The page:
The Pfizer-BioNTech COVID-19 vaccine can now be stored at typical refrigerator temperatures in Europe for weeks longer than previously thought, which could have major implications on the rollout of vaccines across Canada and the world.
The European Medicines Agency (EMA) recommended the change to the "more flexible" storage conditions for the vaccine on Monday, saying it could have a "significant impact" on the deployment of vaccines throughout the European Union.
The EMA now says unopened, thawed vials of the vaccine can be stored at temperatures of between 2 and 8 C for a total of 31 days, up from the previously approved five days, after it analyzed additional data from Pfizer on the stability of the vaccine.
Health Canada currently allows thawed Pfizer vaccines to be kept at fridge temperatures for up to five days. Vials thawed at room temperature (up to 25 C) for 30 minutes must be used immediately, according to the vaccine's product monograph. The vaccine is typically stored at temperatures between –80 C to –60 C in Canada.
A submission is now "under review" to introduce a "similar change to the Pfizer storage conditions in Canada," a spokesperson for Health Canada said in a statement to CBC News.
Dr. Zain Chagla, an infectious diseases physician at St. Joseph's Healthcare Hamilton and an associate professor at McMaster University, says changes to how the thawed vaccine is stored could break down barriers to access in Canada — especially as second doses roll in.
He says a longer storage time and more stable temperature would allow family physicians, homeless shelters, pharmacies, jails, pop up clinics and eventually schools to keep Pfizer vaccines longer and potentially administer more doses.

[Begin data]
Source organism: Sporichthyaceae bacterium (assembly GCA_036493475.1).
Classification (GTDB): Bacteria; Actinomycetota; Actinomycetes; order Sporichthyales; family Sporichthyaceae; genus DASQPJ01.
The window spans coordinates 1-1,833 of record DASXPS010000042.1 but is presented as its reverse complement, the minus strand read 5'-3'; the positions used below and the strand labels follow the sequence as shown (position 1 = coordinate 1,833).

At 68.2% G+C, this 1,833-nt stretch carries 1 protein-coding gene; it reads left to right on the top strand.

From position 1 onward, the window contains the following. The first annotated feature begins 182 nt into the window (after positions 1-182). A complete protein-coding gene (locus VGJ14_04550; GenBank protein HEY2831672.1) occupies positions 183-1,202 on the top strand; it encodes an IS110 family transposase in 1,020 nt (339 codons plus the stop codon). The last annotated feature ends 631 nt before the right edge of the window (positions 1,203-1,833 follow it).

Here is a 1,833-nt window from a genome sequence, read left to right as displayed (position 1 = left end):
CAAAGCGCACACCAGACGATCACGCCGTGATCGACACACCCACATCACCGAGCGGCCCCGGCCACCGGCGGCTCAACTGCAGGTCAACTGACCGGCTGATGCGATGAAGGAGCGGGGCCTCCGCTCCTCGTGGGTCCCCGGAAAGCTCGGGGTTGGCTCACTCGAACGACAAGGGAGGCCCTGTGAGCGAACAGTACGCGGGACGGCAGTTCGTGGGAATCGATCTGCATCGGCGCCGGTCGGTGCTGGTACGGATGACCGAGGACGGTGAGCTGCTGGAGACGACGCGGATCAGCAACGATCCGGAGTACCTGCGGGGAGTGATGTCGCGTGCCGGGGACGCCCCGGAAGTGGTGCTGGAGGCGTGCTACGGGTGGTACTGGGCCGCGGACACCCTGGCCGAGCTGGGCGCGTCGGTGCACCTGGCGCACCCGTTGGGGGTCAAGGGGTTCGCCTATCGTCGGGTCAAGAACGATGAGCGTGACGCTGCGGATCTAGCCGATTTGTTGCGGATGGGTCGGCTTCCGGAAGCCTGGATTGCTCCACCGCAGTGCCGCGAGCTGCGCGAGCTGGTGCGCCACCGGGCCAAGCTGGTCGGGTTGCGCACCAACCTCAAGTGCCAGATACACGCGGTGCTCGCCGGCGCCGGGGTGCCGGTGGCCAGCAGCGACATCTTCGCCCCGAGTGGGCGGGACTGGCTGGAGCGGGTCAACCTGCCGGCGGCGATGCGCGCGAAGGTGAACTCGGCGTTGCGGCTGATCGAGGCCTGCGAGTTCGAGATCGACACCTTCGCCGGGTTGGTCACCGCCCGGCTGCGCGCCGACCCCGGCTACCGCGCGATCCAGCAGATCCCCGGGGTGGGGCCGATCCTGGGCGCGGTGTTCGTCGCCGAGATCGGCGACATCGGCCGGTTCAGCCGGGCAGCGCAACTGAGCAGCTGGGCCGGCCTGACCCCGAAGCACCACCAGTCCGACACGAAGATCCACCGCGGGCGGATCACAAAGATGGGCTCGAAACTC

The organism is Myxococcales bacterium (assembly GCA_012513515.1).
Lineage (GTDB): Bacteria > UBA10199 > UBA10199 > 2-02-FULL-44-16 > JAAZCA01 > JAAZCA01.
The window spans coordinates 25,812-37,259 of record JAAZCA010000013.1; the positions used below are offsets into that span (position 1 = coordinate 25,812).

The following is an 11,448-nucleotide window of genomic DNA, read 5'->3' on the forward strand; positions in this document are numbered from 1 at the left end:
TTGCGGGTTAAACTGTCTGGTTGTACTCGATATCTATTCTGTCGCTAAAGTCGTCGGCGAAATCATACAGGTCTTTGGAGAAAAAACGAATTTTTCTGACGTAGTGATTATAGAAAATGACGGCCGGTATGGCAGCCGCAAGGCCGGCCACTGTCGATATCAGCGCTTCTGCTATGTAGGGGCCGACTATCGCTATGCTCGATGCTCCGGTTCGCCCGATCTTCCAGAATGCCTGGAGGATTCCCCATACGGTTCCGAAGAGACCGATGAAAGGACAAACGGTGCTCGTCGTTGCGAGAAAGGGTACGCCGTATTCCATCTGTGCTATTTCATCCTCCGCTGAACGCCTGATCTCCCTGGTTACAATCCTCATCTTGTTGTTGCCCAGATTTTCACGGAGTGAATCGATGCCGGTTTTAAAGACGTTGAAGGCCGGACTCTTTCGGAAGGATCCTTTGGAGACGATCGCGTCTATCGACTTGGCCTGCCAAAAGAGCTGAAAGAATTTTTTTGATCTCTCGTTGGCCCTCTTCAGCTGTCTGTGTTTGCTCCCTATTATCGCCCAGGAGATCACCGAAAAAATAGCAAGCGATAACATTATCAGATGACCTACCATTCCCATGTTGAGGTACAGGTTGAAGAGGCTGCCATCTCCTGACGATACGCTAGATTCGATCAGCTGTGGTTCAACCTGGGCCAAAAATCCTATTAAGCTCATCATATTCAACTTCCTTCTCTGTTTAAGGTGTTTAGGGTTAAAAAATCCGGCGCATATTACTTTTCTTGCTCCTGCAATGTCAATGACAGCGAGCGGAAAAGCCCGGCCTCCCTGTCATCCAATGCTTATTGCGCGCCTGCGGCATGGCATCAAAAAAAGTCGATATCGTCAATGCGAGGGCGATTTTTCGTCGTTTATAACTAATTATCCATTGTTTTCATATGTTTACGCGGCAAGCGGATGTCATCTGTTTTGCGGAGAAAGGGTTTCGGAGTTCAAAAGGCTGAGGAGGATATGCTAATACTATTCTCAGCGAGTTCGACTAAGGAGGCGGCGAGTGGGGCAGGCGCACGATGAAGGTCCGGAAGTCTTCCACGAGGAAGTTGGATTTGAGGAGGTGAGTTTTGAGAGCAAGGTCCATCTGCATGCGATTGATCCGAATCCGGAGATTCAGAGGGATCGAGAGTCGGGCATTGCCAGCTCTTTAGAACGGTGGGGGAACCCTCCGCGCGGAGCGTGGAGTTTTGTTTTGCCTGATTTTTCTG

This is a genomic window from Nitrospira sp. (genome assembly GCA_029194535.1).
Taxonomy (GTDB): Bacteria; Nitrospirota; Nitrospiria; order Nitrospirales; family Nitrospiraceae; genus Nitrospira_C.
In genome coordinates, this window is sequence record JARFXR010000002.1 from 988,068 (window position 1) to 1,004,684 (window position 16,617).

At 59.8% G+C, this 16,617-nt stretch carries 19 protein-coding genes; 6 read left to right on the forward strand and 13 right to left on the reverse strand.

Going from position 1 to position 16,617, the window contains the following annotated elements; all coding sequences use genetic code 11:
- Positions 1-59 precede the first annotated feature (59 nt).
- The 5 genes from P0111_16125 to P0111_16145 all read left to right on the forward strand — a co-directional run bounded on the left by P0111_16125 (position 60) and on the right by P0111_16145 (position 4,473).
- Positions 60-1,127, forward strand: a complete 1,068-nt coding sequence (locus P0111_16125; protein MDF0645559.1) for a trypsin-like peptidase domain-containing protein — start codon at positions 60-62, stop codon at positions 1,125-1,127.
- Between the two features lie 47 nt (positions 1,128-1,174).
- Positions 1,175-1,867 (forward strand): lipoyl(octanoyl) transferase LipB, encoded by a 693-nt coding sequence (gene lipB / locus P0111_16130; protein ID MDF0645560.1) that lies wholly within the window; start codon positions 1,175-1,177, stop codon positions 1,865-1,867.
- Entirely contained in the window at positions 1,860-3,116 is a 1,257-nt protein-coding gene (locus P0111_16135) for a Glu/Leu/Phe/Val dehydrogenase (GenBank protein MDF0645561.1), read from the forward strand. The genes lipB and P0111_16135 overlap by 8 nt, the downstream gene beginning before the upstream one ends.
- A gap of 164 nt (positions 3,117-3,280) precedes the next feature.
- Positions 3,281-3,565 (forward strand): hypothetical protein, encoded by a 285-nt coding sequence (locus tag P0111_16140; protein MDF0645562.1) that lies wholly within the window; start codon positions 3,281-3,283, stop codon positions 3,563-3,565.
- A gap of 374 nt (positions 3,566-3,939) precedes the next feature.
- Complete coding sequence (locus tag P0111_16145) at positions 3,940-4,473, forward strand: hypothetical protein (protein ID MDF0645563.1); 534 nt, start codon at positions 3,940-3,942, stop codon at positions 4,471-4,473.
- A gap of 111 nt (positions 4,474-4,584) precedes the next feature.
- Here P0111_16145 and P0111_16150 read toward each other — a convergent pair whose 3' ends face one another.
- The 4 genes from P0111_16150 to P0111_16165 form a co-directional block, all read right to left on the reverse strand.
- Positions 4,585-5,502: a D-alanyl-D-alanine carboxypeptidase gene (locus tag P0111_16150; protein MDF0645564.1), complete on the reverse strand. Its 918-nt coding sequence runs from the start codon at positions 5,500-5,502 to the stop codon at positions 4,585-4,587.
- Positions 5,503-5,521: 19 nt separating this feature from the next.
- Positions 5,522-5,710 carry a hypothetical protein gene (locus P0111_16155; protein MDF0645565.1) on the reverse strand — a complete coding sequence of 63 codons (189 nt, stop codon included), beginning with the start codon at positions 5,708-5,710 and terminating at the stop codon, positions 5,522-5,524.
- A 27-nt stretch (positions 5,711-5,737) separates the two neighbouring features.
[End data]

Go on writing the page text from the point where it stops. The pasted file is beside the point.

Dr. Isaac Bogoch, an infectious diseases physician at Toronto General Hospital and member of Ontario's COVID-19 vaccine task force, said the change in storage temperature would also make the vaccine easier to transport outside Canada's major urban centres.
"By mitigating these cold chain limitations, you can just more readily get this vaccine out to more places," he said. "It just basically makes this vaccine much more usable and much easier to scale to larger populations."
Bogoch says the proposed change could also lessen the pressure on individual provinces and territories when it comes to doses potentially expiring.
"You're just not going to have this vaccine expire, because you've got more wiggle room and more time that it can sit in conventional refrigeration," he said. "You just have the potential to vaccinate more people."
Pfizer storage challenged Canada's early rollout
Canada's early deployment of the Pfizer vaccine was hindered by its complicated temperature requirements, which forced provinces to get creative in order to quickly deliver it to vulnerable populations quickly.
Quebec took the bold step of actually putting its vaccine distribution centres inside long-term care facilities.
British Columbia moved the Pfizer vaccine from its distribution sites almost immediately into long-term care homes to inoculate residents and staff upon receiving its first doses.